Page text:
When the process of rebuilding Triumvirate Theater begins, it will be with help from the same community who helped make it a reality the first time.
The theater burned down early Saturday morning and was reported as being “a total” loss by an announcement on the theater’s Facebook page.
Triumvirate Director Joe Rizzo said Tuesday that the actual building structure is insured, but that the roughly $100,000 worth of things inside are not.
“That’s where we’re going to be relying on the community to help us recover, so that we can continue to serve the community,” Rizzo said.
Lost in the fire was furniture from the lobby, two pianos, stained glass art and thousands of dollars in props and costumes, among other things.
Nikiski Police Chief Bryan Crisp said he thinks the fire, which was reported around 3:15 a.m. Saturday, originated in a two-story addition made to the theater within the last few years, but that he could not comment on the cause of the fire.
The station received a call at around 3:17 a.m. and by the time they got to the theater, Crisp said, about 75% of the building had already caught fire and some of the walls and roof had collapsed.
Because there aren’t fire hydrants in the area, Crisp said they relied on tankers to shuttle water back and forth between three fill sites and the theater.
“We were just doing water shuttles the entire time,” Crisp said.
By 8 a.m. on Saturday, Crisp said the fire was considered under control, but that there were still “hot spots” underneath the roof and walls that were difficult to access. Alaska State Troopers at the scene contacted the State Fire Marshal’s Office and a Deputy Fire Marshal from Anchorage arrived to investigate and conduct interviews.
No one was in the building at the time of the fire, Crisp confirmed.
The next steps involve the state making their determination and report on the fire and for the insurance company to send out additional investigators.
In the aftermath of the theater’s announcement that the building had burned down, responses on social media from members of the community were swift. Some offered to donate money while others volunteered their labor for the rebuilding process. All shared the same sentiment: Triumvirate was a beloved community institution.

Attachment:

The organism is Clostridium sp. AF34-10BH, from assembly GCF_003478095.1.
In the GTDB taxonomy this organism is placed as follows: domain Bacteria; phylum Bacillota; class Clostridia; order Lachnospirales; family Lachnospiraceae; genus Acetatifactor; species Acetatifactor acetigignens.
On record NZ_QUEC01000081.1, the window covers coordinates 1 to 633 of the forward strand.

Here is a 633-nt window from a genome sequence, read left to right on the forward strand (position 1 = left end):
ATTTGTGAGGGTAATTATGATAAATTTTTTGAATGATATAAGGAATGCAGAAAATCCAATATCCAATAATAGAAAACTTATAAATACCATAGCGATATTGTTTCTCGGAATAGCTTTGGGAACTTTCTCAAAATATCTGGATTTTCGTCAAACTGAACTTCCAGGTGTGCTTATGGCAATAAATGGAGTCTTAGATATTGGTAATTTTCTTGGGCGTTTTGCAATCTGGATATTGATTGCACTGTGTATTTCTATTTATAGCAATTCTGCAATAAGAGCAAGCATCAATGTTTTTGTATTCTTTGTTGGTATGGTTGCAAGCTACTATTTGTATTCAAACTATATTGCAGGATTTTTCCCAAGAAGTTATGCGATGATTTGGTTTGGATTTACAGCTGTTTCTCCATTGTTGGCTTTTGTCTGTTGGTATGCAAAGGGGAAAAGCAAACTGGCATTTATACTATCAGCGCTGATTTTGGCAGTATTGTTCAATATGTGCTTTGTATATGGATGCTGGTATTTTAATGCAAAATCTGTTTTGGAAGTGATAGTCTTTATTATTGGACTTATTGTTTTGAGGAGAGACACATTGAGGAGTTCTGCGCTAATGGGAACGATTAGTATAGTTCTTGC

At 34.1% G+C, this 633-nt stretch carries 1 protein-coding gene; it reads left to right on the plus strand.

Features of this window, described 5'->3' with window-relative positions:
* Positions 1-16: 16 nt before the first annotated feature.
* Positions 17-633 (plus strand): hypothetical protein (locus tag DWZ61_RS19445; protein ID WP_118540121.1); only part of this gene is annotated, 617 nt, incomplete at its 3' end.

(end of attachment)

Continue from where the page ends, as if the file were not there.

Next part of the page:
“We will support you, encourage you and help you to rebuild!” wrote Yvette Tappana. “The loss of the building is horrible but what made the theater what it was … is the wonderful Humans that make up the Triumvirate Theater family and you are all still here so the show WILL go on.”
Rizzo said that they are still waiting to hear back from their insurance company about the final settlement, but that they have every intention of rebuilding.
“I think that it’s really important that people be allowed to contribute in that way, because that’s kind of what made that building a community asset,” Rizzo said. “That’s what made Triumvirate Theatre, Triumvirate Theatre.”
Community involvement has always been an important part of Triumvirate’s legacy. When the Alaska Children’s Institute for the Performing Arts (ACIPA) launched in 1998, it offered drama camps. The group moved into a 3,000-square-foot space at the Peninsula Center Mall in 2005, which was furnished with discarded movie theater furniture salvaged by Nikiski residents.
When a 40-year-old mechanic shop north of Kenai went up for sale in 2007, ACIPA board members Joe and Paulene Rizzo and Carla and Chris Jenness put up their own money for the down payment. The structure was remodeled by hand with major help from shop class students at Nikiski High School who, under the tutelage of teacher Paul Johnson, attended “class” at the theater, learning how to put up sheetrock, tile floors, build a stage, install plumbing, construct a balcony and build seating platforms.
Rizzo said the building process will be interesting to do again because now that he is older and the theater is more established in the community he knows a lot more people.
In response to the outpouring of support they’ve received on social media in the wake of the fire, Rizzo said, the organization is planning to put forth a fundraising campaign hosted through a central platform, the details of which are still being discussed.
“We’re going to organize all of those things. We really have been just waiting until we get the apparatus in place through the Alaska Community Foundation, so that people have a central place to go,” Rizzo said.
In the meantime, Rizzo said Triumvirate plans to continue with its regularly scheduled programming, including their mental health radio program and “Fishing Impossible,” which is slated for March.
Rizzo also said that he’s heard from hundreds of people over the past few days.
“It’s very encouraging when you’re faced with such a devastating situation,” Rizzo said.
Triumvirate Theatre has been posting updates for the community on their Facebook page and expects resources on how to support them will go live this week.